Expressing my thanks in advance for any courtesy extended in this matter, I profit, etc.,

James S. Ewing.

In answer to this communication I have just received from the minister for foreign affairs a letter, of which the following is a translation:

Ministry of Foreign Affairs,
Brussels, January 8, 1895.

Mr. Minister: Owing to the appearance of contagious pleuro-pneumonia among the bovine animals disembarked at Antwerp in the month of August last, a decree of the minister of agriculture, dated August 25, 1894, subjected the animals of the bovine species coming from the United States of America to a quarantine of forty-five days.

The letter that your excellency had the kindness to address me on that subject the 3d of October last has been on the part of the competent administration the object of an attentive examination, and the intention of the Government of the King was to suspend, or at least to attenuate, the measure above referred to as soon as the sanitary condition would permit it.

Unfortunately new conditions have arisen to place the department under the obligation of increasing, on the contrary, the dispositions in question.

On the 25th of December last contagious pleuro-pneumonia was discovered on two steers coming from the United States of America, and disembarked at Antwerp on the 17th day of the same month, per steamship Canadia.

In the presence of such a condition of things, my colleague has felt obliged to issue a new decree that prohibits, until further order, the entry and the transit of animals of the bovine species coming from the United States.

In transmitting to your excellency two copies of the text of this decree, I wish to give you the assurance that the Government of the King will not fail to waive the new measure as soon as circumstances will permit to do so.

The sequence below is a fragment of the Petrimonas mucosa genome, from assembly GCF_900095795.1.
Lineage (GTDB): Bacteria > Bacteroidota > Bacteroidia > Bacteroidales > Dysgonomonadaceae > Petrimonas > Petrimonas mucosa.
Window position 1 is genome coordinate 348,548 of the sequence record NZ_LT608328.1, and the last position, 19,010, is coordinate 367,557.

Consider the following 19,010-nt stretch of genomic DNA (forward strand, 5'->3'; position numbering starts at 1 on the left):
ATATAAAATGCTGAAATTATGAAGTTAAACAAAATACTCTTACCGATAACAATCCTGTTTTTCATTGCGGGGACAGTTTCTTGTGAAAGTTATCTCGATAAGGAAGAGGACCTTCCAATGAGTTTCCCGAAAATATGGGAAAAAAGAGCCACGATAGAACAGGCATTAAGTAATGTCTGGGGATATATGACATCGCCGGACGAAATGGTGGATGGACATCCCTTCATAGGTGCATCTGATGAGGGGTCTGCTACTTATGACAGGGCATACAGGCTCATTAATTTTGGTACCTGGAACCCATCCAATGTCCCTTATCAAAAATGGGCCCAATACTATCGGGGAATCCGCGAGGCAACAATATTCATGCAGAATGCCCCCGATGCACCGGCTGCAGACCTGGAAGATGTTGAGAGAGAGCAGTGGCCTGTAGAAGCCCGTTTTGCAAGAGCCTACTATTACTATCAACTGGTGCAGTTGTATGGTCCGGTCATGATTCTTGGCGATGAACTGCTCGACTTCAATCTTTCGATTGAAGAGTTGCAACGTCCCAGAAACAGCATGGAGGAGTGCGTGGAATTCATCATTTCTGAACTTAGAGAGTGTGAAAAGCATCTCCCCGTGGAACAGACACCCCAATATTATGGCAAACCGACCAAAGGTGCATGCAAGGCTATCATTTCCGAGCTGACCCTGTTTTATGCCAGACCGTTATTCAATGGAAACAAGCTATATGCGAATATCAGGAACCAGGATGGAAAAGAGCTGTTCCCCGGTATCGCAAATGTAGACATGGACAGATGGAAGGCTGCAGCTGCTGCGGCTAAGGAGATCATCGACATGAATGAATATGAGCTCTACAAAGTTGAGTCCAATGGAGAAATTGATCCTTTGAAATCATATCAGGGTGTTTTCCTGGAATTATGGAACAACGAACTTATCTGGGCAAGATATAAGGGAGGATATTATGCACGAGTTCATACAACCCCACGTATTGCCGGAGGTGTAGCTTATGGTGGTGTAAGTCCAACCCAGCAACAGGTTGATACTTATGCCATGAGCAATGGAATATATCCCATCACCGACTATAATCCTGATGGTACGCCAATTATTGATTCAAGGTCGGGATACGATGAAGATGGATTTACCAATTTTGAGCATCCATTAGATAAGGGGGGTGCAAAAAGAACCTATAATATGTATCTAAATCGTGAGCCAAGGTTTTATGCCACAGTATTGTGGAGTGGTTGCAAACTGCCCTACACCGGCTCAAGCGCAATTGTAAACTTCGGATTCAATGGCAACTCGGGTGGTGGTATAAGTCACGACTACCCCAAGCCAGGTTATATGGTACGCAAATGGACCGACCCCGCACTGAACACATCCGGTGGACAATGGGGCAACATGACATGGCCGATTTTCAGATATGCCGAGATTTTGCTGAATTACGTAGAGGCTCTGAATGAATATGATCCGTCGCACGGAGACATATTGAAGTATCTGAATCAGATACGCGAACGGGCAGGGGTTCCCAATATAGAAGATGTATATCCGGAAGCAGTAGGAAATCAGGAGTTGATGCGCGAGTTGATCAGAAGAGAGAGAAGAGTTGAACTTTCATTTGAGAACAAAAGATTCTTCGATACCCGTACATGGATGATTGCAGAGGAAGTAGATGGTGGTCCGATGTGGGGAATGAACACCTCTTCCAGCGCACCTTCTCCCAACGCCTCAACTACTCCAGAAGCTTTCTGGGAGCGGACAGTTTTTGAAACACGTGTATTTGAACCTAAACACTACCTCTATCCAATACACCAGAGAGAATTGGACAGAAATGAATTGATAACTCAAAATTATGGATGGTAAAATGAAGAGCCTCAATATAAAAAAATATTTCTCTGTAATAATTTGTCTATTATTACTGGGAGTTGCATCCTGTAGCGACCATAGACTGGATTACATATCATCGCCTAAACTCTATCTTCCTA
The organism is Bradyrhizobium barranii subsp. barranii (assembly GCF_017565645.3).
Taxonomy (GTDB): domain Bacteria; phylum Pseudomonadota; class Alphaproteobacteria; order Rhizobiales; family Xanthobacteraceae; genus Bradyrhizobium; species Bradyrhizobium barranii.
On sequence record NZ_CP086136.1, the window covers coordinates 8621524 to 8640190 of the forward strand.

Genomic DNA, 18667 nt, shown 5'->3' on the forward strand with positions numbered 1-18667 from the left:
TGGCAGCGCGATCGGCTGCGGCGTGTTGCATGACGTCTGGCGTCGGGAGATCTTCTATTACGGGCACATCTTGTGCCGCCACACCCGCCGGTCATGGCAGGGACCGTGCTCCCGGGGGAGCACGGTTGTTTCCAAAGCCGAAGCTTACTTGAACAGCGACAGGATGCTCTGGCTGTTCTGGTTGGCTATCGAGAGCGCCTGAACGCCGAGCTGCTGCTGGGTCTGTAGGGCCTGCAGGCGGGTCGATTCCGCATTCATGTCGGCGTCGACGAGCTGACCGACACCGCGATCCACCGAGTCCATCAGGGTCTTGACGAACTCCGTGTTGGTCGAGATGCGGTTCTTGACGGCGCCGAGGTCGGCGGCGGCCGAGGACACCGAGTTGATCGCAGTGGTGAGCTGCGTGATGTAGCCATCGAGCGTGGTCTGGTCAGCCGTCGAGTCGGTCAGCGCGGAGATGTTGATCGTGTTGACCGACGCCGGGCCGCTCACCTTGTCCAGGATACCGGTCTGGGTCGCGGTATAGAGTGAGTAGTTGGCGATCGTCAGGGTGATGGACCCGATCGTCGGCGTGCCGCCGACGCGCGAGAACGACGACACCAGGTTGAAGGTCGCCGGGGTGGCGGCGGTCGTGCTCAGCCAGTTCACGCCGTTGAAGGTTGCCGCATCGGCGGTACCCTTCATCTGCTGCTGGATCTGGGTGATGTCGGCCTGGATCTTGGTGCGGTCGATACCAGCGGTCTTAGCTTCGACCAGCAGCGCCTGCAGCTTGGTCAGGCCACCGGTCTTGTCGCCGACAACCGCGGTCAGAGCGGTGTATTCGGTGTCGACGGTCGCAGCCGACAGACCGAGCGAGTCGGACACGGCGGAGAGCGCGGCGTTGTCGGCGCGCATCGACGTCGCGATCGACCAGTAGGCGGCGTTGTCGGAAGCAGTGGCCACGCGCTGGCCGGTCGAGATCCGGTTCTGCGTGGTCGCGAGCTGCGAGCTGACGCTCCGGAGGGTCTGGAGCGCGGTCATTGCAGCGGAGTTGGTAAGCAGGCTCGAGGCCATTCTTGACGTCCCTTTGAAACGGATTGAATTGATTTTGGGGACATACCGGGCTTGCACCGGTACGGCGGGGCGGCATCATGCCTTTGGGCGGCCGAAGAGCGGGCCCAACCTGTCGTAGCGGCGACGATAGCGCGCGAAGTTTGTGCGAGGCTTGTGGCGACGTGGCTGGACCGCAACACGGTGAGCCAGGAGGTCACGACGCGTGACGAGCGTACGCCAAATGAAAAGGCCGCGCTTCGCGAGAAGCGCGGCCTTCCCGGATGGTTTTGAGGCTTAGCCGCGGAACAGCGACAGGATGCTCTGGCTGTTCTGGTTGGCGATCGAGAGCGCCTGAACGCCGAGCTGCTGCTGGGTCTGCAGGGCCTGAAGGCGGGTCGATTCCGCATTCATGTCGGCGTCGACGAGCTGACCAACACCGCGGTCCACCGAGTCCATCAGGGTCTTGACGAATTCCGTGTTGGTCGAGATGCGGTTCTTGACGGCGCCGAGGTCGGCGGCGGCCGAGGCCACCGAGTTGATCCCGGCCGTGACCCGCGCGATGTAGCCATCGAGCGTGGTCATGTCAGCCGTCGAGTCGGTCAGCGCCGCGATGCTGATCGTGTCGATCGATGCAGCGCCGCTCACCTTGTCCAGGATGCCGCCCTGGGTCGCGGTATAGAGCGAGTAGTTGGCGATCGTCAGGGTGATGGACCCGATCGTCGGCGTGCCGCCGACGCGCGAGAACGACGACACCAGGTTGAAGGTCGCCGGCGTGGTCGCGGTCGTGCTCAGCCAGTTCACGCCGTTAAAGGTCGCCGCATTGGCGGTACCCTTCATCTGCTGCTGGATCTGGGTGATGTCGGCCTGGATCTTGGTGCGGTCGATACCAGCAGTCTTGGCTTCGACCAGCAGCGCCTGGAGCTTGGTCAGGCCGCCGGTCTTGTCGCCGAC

Please accept, etc.,

Merode Westerloo.

I inclose herewith a printed copy and translation of the order above referred to.

About the 17th of December last the United States veterinary inspector, Dr. Wray, paid me a visit, at which time he informed me of the occurrence with reference to the affected cattle at Antwerp.

He stated to me that he had examined the lungs of the animals; that they were affected in a similar manner to the animals first referred to, and that in his judgment the trouble was catarrhal pneumonia and not contagious pleuro-pneumonia.

It will be observed that a period of more than five months elapsed between the first and second discovery of what is claimed to be a contagious [Page 27] disease in American cattle disembarked at Antwerp, and about three months of time have elapsed since the attention of the Belgian Government was called to the question of withdrawing the ministerial order of the 25th of August, and the response to my communication.

Without submitting any comments or making any suggestions on the situation, I respectfully refer the matter to the Department, and ask for such instructions as may be thought necessary.

I have, etc.,

Jas. S. Ewing
[Inclosure in No. 97 B.—Translation.]

Decree of December 29, 1894.

The minister of agriculture, industry, labor, and public works, considering the law of the 30th of December, 1882, on the sanitary police of domestic animals, as well as the general administration regulations of the 20th of September, 1883, adopted in execution of this law; considering again the ministerial order of the 25th of August, 1894, subjecting to a quarantine of forty-five days animals of the bovine species shipped from the United States of America, contagious pleuro-pneumonia having been discovered among animals of this origin; considering that the same contagious affection was discovered on the 25th of December, 1894, in two animals shipped from the aforesaid country and disembarked at Antwerp on the 17th day of the same month; considering the advice of the veterinary inspection service, orders:

  • Article 1. The importation and the transit of animals of the bovine species coming from the United States of America are interdicted until ulterior disposition.
  • The direct transit of these animals can be made by railway only and in sealed wagons, and without being unloaded en route.
  • Article 2. By exceptional measure, animals of the origin indicated in the preceding article, in course of shipment before the 2d day of January, 1895, may be disembarked at Antwerp under the condition of being subjected in the port of that city to a quarantine of forty-five days at least, or may be directed toward a public slaughterhouse, to be there butchered in the delay provided for by the regulation dispositions.
  • Article 3. The order above referred to of the 7th of December, 1894,1 is repealed.

Léon de Bruyn
  1. Ibid., p. 50.
  2. This date here given should evidently be August 25, 1894.